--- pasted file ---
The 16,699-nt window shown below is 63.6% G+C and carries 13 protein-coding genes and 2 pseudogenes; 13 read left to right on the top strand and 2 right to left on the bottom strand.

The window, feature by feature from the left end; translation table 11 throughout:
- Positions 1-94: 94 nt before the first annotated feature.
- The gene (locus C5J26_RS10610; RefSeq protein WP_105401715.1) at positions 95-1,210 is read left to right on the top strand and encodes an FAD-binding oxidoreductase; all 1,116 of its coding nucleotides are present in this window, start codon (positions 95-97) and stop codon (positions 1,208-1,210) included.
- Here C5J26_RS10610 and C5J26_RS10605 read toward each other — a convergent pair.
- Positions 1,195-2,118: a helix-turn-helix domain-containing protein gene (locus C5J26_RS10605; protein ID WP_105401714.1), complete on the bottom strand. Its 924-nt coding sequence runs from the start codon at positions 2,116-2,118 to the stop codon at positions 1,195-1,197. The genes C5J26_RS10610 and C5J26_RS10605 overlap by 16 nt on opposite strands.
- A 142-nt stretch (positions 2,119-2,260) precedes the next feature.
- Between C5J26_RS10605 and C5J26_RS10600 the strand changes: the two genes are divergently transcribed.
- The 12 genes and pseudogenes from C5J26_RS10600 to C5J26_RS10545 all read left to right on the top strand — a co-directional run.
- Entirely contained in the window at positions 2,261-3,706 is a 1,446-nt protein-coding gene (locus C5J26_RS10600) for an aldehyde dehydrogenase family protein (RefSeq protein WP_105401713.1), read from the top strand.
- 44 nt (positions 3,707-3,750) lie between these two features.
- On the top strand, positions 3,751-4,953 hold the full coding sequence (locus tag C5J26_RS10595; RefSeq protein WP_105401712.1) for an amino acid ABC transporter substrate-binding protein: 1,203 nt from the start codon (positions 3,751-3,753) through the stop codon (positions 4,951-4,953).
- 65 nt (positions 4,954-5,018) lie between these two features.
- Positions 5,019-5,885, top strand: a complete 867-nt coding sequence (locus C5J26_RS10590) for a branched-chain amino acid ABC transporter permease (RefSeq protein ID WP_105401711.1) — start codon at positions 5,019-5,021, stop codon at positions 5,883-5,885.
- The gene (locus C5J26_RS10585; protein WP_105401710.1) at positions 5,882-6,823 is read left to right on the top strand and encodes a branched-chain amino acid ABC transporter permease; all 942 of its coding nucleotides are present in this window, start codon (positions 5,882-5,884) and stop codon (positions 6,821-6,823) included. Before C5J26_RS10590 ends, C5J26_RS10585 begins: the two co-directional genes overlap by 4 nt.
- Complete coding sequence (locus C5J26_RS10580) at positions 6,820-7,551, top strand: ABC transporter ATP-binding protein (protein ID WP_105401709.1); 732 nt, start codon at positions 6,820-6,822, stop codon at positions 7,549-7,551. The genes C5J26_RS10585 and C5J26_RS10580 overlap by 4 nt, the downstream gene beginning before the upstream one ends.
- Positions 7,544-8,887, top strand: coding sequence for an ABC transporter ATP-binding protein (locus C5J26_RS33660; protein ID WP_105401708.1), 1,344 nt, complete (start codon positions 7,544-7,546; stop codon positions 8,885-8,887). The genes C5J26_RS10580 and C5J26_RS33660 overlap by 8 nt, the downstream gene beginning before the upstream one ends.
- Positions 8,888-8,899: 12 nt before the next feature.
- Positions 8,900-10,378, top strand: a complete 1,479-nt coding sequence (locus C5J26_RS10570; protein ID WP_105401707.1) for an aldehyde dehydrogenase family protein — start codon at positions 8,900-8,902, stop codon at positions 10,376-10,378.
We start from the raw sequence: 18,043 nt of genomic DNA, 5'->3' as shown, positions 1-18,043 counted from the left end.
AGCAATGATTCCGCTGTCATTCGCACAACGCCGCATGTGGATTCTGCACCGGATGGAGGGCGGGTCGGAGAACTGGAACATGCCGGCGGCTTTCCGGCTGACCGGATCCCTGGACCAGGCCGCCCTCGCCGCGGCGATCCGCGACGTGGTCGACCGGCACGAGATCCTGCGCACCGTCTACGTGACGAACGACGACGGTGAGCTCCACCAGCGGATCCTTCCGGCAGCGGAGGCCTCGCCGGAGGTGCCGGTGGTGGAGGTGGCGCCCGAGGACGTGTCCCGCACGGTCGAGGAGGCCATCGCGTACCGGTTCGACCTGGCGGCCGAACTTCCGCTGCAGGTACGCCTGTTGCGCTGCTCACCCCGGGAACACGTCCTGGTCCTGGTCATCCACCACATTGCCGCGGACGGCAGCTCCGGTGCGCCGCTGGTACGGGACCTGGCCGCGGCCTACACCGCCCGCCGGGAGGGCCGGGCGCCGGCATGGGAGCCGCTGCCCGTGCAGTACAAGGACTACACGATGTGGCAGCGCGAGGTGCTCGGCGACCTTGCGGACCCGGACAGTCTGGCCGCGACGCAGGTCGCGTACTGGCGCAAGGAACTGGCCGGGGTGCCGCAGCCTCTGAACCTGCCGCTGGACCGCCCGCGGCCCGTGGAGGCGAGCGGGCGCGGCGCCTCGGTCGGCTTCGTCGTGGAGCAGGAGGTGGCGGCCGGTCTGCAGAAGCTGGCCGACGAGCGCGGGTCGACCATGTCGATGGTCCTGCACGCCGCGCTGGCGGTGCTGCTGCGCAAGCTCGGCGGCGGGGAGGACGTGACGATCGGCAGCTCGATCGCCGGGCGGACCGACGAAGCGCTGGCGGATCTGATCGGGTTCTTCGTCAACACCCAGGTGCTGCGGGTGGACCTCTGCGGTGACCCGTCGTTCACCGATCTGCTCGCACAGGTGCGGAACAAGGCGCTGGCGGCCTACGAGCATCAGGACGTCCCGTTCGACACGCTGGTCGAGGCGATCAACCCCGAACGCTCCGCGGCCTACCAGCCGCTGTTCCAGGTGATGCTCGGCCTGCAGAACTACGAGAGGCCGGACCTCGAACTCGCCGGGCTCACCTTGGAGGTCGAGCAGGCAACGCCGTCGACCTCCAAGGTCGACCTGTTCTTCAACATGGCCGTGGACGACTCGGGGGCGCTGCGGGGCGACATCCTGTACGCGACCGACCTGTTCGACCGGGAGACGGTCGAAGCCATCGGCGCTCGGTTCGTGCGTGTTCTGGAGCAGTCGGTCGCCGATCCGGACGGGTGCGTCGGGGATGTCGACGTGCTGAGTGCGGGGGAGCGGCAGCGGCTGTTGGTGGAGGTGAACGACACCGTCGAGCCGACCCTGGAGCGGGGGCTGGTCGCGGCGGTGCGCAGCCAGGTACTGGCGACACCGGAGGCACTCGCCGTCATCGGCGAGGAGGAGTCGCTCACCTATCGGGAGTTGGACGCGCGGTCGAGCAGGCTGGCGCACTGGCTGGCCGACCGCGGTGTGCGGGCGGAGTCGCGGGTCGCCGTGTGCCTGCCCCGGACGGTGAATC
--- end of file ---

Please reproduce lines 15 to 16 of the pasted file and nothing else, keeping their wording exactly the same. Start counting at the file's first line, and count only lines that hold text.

- The gene (locus C5J26_RS10585; protein WP_105401710.1) at positions 5,882-6,823 is read left to right on the top strand and encodes a branched-chain amino acid ABC transporter permease; all 942 of its coding nucleotides are present in this window, start codon (positions 5,882-5,884) and stop codon (positions 6,821-6,823) included. Before C5J26_RS10590 ends, C5J26_RS10585 begins: the two co-directional genes overlap by 4 nt.
- Complete coding sequence (locus C5J26_RS10580) at positions 6,820-7,551, top strand: ABC transporter ATP-binding protein (protein ID WP_105401709.1); 732 nt, start codon at positions 6,820-6,822, stop codon at positions 7,549-7,551. The genes C5J26_RS10585 and C5J26_RS10580 overlap by 4 nt, the downstream gene beginning before the upstream one ends.